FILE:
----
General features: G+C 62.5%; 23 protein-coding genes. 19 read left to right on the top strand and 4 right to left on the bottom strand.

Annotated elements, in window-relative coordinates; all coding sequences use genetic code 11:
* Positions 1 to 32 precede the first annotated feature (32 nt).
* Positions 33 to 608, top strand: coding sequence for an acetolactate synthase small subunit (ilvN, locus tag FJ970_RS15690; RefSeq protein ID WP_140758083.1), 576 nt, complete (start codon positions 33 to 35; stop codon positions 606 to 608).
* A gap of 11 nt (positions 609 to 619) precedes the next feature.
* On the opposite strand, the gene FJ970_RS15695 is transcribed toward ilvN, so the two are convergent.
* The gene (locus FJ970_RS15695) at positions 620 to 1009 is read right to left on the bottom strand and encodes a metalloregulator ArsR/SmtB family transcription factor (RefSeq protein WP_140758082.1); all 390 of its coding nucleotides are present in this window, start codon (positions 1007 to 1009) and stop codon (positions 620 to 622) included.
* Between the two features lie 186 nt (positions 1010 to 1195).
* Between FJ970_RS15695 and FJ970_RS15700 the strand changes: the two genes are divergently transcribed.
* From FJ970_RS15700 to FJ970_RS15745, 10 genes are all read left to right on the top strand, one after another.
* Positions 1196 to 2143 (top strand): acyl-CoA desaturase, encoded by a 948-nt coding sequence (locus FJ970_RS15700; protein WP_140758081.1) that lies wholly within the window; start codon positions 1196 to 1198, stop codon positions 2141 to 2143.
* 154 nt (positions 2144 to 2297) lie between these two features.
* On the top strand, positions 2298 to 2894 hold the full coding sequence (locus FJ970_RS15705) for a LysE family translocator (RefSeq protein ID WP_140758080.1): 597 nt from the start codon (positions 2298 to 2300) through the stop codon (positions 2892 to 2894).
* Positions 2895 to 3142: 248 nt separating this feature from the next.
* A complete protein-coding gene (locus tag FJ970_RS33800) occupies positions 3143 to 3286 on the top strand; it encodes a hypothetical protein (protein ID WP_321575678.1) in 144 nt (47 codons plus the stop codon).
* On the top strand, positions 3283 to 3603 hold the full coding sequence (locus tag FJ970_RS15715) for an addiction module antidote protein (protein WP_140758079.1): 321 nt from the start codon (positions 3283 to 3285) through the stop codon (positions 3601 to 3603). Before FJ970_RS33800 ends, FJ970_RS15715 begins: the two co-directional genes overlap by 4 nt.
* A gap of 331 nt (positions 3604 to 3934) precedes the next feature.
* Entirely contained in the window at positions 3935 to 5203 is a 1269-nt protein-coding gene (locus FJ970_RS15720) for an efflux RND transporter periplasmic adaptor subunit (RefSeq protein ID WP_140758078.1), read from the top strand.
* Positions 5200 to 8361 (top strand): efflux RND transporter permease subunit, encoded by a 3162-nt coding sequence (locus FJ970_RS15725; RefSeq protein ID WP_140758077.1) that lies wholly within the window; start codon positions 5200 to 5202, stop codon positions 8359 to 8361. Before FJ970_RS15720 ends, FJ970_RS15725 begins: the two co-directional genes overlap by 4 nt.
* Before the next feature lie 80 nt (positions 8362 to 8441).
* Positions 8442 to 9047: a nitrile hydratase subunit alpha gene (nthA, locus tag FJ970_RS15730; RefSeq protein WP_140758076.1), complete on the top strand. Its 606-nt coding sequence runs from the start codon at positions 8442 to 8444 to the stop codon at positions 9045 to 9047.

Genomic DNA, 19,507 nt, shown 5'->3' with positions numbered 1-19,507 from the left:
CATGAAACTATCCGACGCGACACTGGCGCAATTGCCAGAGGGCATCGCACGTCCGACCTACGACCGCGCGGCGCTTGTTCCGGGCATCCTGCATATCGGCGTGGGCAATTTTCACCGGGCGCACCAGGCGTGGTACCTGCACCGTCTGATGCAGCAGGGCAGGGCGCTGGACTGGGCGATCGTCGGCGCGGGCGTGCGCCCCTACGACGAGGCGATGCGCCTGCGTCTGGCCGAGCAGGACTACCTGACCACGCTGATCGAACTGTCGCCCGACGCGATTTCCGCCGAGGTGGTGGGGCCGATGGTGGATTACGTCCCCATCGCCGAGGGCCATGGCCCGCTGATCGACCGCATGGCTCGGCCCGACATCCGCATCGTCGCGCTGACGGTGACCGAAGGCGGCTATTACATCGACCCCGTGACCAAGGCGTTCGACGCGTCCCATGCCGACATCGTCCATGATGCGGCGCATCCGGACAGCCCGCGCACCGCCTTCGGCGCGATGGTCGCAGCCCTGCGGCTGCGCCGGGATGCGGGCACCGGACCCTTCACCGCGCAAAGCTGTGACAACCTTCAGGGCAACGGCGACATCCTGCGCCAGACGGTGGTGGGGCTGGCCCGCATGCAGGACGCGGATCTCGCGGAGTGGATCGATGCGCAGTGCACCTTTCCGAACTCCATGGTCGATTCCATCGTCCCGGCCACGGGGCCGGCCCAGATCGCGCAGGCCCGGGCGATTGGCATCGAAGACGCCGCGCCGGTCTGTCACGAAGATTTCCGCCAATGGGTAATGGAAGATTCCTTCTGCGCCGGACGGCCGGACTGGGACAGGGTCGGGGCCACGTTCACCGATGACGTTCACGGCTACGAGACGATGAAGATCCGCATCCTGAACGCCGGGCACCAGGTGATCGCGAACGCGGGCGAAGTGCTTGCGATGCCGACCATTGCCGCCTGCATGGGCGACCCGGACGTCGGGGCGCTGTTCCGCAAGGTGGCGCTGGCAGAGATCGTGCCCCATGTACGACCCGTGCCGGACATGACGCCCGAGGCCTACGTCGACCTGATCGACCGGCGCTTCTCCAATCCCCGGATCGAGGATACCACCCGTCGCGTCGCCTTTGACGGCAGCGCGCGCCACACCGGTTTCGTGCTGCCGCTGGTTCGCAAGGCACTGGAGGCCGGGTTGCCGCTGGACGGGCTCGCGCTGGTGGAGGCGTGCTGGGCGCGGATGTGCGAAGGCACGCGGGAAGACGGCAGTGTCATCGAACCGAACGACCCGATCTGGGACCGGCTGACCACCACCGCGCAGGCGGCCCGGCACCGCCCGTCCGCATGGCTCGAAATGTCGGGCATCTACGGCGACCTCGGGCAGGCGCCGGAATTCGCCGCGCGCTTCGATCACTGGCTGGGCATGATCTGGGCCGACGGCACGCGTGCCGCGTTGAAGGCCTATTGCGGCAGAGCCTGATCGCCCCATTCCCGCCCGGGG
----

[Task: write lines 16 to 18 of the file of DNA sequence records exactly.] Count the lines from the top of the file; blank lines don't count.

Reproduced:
* On the top strand, positions 3283 to 3603 hold the full coding sequence (locus tag FJ970_RS15715) for an addiction module antidote protein (protein WP_140758079.1): 321 nt from the start codon (positions 3283 to 3285) through the stop codon (positions 3601 to 3603). Before FJ970_RS33800 ends, FJ970_RS15715 begins: the two co-directional genes overlap by 4 nt.
* A gap of 331 nt (positions 3604 to 3934) precedes the next feature.
* Entirely contained in the window at positions 3935 to 5203 is a 1269-nt protein-coding gene (locus FJ970_RS15720) for an efflux RND transporter periplasmic adaptor subunit (RefSeq protein ID WP_140758078.1), read from the top strand.